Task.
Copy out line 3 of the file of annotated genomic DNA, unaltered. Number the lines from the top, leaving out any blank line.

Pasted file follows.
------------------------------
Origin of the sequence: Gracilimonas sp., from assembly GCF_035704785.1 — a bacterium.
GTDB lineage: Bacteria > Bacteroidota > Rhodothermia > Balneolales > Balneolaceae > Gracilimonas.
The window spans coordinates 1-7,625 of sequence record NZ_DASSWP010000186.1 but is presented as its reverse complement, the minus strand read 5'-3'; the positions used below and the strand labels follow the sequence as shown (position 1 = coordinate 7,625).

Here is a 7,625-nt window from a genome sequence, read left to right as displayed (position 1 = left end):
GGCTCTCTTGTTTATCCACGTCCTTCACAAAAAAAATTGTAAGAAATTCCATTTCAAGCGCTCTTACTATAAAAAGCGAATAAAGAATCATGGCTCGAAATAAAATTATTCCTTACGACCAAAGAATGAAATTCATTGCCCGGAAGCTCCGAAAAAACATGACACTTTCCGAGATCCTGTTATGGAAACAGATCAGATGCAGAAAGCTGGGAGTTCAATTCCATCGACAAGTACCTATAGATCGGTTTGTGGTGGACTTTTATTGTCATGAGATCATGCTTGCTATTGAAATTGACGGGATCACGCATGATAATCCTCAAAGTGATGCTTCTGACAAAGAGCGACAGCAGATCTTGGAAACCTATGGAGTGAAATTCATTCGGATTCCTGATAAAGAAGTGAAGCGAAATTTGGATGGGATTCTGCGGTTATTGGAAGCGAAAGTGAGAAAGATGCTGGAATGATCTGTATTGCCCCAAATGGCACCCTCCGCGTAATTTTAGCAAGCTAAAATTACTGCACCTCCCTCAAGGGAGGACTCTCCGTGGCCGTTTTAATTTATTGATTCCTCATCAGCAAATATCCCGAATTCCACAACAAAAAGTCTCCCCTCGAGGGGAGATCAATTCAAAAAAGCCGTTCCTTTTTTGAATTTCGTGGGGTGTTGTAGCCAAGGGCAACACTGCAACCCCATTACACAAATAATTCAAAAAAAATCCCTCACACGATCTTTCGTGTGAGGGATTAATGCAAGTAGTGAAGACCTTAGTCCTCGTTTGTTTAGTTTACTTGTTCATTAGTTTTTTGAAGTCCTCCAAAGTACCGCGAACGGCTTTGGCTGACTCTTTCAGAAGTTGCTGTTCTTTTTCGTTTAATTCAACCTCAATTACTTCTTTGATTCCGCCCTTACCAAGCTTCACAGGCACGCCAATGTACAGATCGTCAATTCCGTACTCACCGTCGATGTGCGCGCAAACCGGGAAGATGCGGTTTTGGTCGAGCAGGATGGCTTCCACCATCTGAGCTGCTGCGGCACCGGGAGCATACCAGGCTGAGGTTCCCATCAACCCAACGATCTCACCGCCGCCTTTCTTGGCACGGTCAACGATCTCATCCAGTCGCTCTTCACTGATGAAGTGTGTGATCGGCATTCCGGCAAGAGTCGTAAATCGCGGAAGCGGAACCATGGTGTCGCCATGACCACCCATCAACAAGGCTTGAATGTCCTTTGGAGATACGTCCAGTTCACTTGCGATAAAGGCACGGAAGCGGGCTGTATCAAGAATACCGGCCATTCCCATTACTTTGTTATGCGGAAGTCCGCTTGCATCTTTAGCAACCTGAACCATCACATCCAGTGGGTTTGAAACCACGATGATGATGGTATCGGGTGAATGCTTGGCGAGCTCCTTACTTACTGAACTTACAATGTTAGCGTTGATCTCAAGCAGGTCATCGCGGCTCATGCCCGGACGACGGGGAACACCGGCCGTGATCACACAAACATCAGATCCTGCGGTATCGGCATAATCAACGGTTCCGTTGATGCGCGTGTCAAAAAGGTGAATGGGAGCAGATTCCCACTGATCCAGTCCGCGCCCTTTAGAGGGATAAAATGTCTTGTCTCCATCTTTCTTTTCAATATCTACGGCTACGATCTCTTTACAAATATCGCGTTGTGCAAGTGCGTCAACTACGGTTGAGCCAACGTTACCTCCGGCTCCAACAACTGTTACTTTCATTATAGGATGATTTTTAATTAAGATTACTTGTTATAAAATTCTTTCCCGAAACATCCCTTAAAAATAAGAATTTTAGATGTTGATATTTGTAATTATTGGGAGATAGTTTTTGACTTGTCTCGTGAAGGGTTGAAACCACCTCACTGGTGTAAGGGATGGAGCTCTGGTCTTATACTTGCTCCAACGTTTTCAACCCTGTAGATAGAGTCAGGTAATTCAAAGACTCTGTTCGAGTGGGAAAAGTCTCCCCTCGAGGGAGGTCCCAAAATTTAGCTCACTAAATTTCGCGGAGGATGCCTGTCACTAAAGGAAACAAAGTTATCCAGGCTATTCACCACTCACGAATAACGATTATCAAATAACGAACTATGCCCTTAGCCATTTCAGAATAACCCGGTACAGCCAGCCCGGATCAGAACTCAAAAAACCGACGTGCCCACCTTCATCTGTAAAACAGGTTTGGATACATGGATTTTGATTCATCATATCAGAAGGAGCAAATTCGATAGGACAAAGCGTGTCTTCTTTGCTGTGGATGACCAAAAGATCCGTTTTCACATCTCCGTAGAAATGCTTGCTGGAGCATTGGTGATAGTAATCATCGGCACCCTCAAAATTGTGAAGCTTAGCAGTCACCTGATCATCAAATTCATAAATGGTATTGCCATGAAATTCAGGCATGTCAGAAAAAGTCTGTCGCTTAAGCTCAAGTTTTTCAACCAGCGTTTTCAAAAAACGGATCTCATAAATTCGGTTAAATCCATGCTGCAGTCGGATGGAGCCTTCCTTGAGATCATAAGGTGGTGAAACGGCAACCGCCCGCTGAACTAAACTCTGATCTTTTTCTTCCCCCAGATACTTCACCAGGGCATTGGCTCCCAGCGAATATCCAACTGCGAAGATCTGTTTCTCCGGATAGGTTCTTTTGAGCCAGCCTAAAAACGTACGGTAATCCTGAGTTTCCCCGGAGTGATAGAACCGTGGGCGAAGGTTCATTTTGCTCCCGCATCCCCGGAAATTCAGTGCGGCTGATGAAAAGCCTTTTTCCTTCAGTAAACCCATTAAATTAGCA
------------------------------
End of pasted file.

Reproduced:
The window spans coordinates 1-7,625 of sequence record NZ_DASSWP010000186.1 but is presented as its reverse complement, the minus strand read 5'-3'; the positions used below and the strand labels follow the sequence as shown (position 1 = coordinate 7,625).